3. Look to procurement as a source of innovation and a way to accelerate time to market.

39%
of CEOs expect the majority of innovations to be co-developed.

Is procurement getting suppliers involved in areas where you see potential but don’t have all the answers? PwC’s 14th Annual Global CEO Survey found that 39 percent of CEOs expect the majority of innovations to be co-developed.6 (See Figure 1.)

Figure 1
Co-developing innovation
Q: To what extent do you agree or disagree that you expect the majority of your innovation to be co-developed with partners outside your organization?

Figure 1: Co-developing innovation - Q: To what extent do you agree or disagree that you expect the majority of your innovation to be co-developed with partners outside your organization? 

No one organization has all the answers, so it just makes sense to team up with supply chain partners in the search for innovation. As soon as you make the leap from using the term supplier to using the word partner, good things start to happen.

Old practice would dictate procurement’s acting as gatekeeper to its company’s supplier dollars—maximizing its buying leverage and flexing its muscles to drive prices down. A focus on supplier involvement in innovation requires a fundamental shift in procurement behavior. As an example of this shift, Procter & Gamble has a supplier portal through which it shares with its supply base the areas where the company does not have the answers yet and is looking for help. This transition to openness and transparency of weakness repositions the power dynamic as one in which supplier and customer work closely together as equals.

“Our consumers are continually looking for new and innovative products, and we recognize that many of our suppliers have industry-leading innovation capabilities—we listen to them and work with them to bring the best innovation to consumers in order to remain a world leader in our field,” says Unilever’s CPO Marc Engel.7

4. Focus on supply chain risk management.

Has procurement developed a sharp line of sight into supply chain risks and vulnerabilities? With suppliers deeply embedded in a business’s core operational processes, whether by supplying manufacturing factories or serving administrative operations of financial institutions, they gain access to very sensitive consumer data that put the company at risk.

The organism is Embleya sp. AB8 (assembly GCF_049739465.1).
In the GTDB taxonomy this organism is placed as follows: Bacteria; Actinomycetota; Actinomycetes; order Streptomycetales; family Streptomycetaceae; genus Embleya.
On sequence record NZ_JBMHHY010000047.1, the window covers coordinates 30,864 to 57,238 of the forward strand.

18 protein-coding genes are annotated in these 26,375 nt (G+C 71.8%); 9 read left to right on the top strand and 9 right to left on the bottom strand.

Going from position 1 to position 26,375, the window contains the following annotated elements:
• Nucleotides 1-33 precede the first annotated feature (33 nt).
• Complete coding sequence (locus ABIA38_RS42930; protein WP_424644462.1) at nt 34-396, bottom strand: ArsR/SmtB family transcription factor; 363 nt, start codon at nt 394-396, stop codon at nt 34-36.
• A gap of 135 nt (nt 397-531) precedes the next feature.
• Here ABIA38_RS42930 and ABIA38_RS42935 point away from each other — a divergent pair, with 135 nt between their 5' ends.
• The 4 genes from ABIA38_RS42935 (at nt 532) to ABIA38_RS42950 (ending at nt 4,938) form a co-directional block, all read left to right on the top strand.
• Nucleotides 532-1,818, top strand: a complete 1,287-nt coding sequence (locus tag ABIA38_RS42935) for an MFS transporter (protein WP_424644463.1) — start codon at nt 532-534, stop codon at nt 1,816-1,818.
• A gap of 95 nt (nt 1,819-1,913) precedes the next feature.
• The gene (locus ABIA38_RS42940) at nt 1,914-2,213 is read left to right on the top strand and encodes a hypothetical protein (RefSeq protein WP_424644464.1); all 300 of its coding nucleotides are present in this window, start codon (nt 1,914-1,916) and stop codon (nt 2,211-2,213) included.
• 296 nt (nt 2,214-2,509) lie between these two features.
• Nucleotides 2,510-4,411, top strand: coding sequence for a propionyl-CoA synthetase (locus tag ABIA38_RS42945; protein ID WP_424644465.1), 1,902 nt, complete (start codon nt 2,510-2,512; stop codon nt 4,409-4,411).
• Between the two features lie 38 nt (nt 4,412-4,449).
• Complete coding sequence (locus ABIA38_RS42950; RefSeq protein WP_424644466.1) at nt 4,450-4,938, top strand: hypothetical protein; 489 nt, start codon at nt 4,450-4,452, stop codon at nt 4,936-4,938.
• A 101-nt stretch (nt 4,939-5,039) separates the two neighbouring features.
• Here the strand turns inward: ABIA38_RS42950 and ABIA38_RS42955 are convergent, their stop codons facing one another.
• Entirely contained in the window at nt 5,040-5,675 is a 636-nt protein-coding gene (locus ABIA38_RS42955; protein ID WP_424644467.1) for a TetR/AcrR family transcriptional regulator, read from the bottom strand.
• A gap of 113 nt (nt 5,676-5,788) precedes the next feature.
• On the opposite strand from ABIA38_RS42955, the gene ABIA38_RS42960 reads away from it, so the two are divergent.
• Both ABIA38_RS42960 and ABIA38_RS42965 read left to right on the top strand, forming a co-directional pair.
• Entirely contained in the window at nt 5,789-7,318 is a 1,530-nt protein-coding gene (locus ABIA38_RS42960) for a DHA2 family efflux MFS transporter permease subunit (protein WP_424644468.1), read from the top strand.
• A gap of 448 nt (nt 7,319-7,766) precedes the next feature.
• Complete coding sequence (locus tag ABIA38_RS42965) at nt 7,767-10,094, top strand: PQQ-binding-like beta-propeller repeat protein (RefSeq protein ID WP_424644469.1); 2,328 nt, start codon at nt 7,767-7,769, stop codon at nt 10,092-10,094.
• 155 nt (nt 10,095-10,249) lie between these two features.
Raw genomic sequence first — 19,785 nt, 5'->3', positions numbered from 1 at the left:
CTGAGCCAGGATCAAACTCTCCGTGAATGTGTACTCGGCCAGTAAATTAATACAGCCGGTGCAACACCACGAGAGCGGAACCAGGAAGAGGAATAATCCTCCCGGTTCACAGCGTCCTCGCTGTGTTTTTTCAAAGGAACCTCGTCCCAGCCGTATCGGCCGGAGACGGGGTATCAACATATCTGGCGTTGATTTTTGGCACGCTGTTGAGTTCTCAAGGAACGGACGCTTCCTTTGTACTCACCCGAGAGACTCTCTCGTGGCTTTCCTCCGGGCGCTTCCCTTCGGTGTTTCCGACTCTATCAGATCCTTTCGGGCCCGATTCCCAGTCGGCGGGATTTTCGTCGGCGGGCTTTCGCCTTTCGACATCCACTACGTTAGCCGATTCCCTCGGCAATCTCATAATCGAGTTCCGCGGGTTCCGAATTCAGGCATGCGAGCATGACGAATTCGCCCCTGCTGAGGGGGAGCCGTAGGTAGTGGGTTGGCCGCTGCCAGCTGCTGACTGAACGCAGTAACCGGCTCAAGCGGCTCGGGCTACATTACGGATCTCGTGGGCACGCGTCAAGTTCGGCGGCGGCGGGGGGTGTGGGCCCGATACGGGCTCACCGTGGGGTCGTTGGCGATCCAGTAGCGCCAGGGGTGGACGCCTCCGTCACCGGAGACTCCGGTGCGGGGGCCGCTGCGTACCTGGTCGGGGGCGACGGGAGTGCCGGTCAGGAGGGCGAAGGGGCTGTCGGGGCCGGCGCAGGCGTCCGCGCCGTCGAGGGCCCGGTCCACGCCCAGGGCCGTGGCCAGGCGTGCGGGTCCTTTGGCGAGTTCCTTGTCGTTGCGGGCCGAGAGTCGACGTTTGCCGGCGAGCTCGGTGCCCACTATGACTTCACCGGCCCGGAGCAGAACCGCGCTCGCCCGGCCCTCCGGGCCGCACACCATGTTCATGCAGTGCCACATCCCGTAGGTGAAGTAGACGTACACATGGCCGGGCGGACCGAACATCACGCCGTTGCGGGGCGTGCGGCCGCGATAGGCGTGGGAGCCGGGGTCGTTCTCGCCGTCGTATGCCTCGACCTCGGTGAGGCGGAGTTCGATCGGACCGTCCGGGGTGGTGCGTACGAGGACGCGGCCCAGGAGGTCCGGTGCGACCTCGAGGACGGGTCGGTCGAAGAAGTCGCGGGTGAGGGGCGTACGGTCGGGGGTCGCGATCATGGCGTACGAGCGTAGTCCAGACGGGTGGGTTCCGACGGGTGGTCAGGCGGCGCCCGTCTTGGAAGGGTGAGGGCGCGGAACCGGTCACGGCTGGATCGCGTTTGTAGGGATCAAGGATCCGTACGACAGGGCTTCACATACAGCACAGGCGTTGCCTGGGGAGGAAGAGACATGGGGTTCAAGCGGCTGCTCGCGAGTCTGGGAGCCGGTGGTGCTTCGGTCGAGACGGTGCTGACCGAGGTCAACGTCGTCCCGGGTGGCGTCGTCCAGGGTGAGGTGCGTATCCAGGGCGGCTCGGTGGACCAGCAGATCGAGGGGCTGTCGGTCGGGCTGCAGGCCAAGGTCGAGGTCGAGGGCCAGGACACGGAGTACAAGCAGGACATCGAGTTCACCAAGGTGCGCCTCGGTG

Fluctuations in raw material prices and potential breakdowns in supply chains add risk profiling to the decision matrix for procurement. Following the 2011 earthquake in Japan, Toyota’s Executive Vice President of Purchasing Shinichi Sasaki said: “We’re making checks to see what needs to be done to enable a recovery within two weeks when the next one hits.” Sasaki revealed that the automotive company was taking a multi-faceted approach to combat supply chain risk.8

Leading procurement departments are constantly monitoring the financial health of suppliers, so they aren’t left in the lurch if something happens. They also pay attention to how suppliers manage their supply chains. As the CPO of a global chemical company points out, “In a supply chain context, it can be the suppliers of our suppliers that are a bottleneck or driver of scarcity or volatility in the market. As Procurement, we have to know that, help manage that, to ensure security of supply to the factory, to the customer.”9

Leading procurement departments are constantly monitoring the financial health of suppliers, so they aren’t left in the lurch if something happens. They also pay attention to how suppliers manage their supply chains.

A robust supply chain risk management process will include a supplier-monitoring framework that includes financial and operational data, industry information, and on-site reviews. It will also include the ability to analyze risk data against established limits and industry warning signs and identify suppliers that fall outside risk limits.